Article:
McDonald’s parts ways with its Angus third-pounder

FORTUNE — The Angus is no more.

McDonald’s is taking the premium third-pounder burger, officially launched in 2009, off of its U.S. menu. The move comes on the heels of the elimination of the Fruit & Walnut Salad and Chicken Selects from its offerings as well.

On the surface, this might seem like a shift away from the fast food giant’s premium line — higher-priced and better quality food — but McDonald’s (MCD) needs premium items on the menu. It just has to find the right ones.

“I do think that McDonald’s story over the last 10 years has been about improving the quality of offerings,” says Bernstein analyst Sara Senatore. “It may just be these products pushed that a little too far.”

Premium items serve two main purposes. First, they help get around the veto-vote, which goes like this: The kids want to go to McDonald’s, but Mom and Dad don’t like fast food. Having choices like salads for the naysayers means the family is more likely to come into the restaurant.

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Secondly, premium items boost profits. The value proposition of McDonald’s might get diners in the door. But the hope is that customers will be enticed by a higher-priced burger, sandwich, or salad that have better margins by the time they are ready to place their orders.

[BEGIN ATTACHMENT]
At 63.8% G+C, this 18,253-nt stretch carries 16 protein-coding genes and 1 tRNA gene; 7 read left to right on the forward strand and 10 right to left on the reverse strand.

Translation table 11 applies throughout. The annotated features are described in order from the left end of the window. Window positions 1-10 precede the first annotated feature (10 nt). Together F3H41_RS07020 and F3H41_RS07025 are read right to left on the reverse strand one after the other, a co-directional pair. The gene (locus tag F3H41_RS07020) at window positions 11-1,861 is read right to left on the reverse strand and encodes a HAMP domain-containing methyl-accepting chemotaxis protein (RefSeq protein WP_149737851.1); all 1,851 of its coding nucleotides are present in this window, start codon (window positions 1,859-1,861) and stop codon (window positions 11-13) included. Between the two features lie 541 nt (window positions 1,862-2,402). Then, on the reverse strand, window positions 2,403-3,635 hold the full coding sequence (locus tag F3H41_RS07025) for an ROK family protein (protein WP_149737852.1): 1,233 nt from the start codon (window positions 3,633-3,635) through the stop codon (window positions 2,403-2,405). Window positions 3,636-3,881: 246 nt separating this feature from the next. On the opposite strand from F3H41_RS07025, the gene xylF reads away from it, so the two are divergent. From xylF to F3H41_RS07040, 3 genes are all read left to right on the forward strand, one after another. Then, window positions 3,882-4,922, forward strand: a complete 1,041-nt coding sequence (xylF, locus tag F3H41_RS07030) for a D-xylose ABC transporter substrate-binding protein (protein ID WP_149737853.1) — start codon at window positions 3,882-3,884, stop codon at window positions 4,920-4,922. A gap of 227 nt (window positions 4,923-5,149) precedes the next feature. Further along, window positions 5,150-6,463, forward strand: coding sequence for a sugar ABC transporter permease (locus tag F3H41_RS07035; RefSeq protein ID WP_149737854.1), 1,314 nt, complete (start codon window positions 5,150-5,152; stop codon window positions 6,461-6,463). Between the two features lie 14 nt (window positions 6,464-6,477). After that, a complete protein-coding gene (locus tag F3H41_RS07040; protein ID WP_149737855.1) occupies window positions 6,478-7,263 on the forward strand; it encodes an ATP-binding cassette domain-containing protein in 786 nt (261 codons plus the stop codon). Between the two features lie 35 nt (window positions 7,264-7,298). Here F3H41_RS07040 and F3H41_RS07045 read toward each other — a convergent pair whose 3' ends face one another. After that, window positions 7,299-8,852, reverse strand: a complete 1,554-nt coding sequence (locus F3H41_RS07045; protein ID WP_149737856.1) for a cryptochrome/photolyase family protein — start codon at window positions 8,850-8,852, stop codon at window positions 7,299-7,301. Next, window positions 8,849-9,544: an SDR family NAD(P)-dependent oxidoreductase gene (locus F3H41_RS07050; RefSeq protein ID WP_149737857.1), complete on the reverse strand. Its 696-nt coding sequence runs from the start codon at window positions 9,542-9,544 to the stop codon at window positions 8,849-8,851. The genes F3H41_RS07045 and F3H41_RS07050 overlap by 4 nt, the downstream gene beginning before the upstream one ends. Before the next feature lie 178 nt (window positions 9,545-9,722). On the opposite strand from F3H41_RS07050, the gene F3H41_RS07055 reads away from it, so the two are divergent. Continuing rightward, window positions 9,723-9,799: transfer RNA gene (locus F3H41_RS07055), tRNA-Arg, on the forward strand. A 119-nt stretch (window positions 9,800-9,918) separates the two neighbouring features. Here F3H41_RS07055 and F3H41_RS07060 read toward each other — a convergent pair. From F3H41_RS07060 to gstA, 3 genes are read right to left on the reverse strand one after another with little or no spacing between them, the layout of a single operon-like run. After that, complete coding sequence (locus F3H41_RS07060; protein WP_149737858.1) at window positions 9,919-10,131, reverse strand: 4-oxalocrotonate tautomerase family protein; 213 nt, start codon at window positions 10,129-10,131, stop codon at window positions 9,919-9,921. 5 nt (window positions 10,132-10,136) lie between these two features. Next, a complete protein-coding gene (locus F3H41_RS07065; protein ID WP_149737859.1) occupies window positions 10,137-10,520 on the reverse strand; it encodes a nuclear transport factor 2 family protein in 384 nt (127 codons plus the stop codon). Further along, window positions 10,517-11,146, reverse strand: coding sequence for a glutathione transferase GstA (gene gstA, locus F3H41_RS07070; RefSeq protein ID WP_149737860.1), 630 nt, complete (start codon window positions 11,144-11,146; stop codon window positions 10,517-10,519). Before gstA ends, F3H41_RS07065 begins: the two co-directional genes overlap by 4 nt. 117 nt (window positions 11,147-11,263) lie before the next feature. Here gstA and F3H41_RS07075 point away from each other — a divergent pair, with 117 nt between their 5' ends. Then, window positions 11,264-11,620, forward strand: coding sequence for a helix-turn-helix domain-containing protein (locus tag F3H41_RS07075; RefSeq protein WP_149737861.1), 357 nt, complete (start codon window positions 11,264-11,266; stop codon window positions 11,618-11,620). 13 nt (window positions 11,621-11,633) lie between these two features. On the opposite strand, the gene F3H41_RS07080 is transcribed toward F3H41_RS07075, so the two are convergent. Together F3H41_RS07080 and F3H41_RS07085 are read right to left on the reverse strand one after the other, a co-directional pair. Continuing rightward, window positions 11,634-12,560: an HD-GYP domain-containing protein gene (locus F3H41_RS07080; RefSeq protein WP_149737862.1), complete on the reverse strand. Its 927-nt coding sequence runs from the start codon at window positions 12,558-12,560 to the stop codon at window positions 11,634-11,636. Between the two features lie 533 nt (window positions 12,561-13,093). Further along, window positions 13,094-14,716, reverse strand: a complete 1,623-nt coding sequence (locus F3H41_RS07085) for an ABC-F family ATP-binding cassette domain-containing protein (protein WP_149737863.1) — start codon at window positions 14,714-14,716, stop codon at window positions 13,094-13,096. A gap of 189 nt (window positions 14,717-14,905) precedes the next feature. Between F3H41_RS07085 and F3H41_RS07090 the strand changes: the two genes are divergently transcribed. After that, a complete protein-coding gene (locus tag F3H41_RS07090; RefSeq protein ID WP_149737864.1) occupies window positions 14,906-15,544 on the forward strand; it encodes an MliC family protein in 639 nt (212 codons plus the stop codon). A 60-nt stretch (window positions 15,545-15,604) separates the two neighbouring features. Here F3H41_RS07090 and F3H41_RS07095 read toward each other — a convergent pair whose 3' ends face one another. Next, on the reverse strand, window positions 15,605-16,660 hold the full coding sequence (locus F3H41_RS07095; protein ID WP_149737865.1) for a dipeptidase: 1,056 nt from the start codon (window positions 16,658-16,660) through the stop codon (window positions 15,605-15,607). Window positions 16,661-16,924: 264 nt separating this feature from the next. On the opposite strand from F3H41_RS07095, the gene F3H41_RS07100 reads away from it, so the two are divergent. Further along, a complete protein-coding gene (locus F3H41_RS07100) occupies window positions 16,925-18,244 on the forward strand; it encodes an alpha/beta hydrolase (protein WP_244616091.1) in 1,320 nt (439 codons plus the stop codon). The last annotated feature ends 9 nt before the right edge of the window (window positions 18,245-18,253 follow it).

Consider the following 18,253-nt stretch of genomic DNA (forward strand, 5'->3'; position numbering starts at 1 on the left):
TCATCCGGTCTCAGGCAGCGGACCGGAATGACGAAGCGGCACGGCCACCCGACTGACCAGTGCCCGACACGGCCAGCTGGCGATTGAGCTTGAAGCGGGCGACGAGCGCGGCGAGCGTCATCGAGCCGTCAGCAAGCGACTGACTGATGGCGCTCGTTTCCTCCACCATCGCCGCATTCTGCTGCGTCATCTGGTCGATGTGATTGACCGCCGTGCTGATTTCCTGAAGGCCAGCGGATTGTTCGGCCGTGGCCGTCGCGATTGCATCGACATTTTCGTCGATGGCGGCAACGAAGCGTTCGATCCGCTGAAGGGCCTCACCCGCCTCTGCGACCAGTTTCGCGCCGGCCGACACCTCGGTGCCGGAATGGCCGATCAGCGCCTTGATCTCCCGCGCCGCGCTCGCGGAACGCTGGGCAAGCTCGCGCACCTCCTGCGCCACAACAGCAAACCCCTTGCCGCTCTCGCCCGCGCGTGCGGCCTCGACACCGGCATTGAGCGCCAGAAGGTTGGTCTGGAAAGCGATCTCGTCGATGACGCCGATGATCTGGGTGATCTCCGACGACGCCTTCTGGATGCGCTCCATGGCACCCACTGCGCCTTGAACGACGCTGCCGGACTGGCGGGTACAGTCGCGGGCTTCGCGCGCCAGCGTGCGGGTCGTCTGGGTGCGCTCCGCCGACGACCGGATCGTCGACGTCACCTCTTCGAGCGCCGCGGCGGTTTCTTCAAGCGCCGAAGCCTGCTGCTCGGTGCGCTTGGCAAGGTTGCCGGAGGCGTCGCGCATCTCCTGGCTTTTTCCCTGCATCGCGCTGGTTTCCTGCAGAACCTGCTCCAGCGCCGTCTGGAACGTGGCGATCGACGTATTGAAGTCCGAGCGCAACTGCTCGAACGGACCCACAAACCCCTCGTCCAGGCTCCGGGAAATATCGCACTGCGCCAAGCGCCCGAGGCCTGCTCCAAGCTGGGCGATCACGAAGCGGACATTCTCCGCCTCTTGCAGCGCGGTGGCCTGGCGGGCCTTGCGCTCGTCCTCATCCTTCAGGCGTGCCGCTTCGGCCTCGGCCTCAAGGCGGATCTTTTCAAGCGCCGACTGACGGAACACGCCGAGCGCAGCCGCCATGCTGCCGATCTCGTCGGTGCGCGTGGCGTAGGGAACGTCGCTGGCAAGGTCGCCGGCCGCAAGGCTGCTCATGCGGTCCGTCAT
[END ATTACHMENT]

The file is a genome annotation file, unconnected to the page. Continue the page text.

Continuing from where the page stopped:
Rising beef prices cut into the profitability of the Angus burger, but the sandwich also fell short with customers, who were unwilling to put aside their allegiance to the Big Mac and Quarter Pounder. “McDonald’s customers are looking for convenience, value through price, and consistency,” says Darren Tristano of industry consulting and research firm Technomic. When you put a burger like the Angus on the menu, it has to be differentiated enough to move the customer up to that higher price point, he adds.

Howard Penney, managing director at Hedgeye Risk Management, points out that you could buy four burgers off the dollar menu for less than the price of an Angus burger. “They need to have a premium menu,” he says, but “you can’t price it outside [the] range of people coming into McDonald’s.”

Penney says that McDonald’s is testing the Quarter Pounder on the West Coast with three different sauces, theorizing that this will replace the gap left by the Angus burger.

It’s a zero-sum game in dining, Penney argues, so it’s all about market share: holding onto it and stealing it from others. Premium plays a role here too for McDonald’s in fending off competitors from all directions: higher-quality food at other quick-serve outlets, the growth of better-burger chains like Five Guys, even casual dining restaurants (think Olive Garden) that dropped prices to weather the downturn, and the fast casual segment, which includes brands like Panera (PNRA).

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Fast casual may pose the biggest risk to McDonald’s. Tristano of Technomic says that sales at fast casual chains in the top 500 restaurants grew by 13.2% last year. “It’s really growing quickly, and it’s going to steal share,” he says.

McDonald’s latest moves may also be part of a renewed focus on value. It recently put the Grilled Onion Cheddar Burger on the dollar menu and introduced the Mac Snack Wrap at a low price point, says Bernstein’s Senatore. But don’t expect premium fast food to fall off the map entirely. Those menu items have a hold on the industry’s future.

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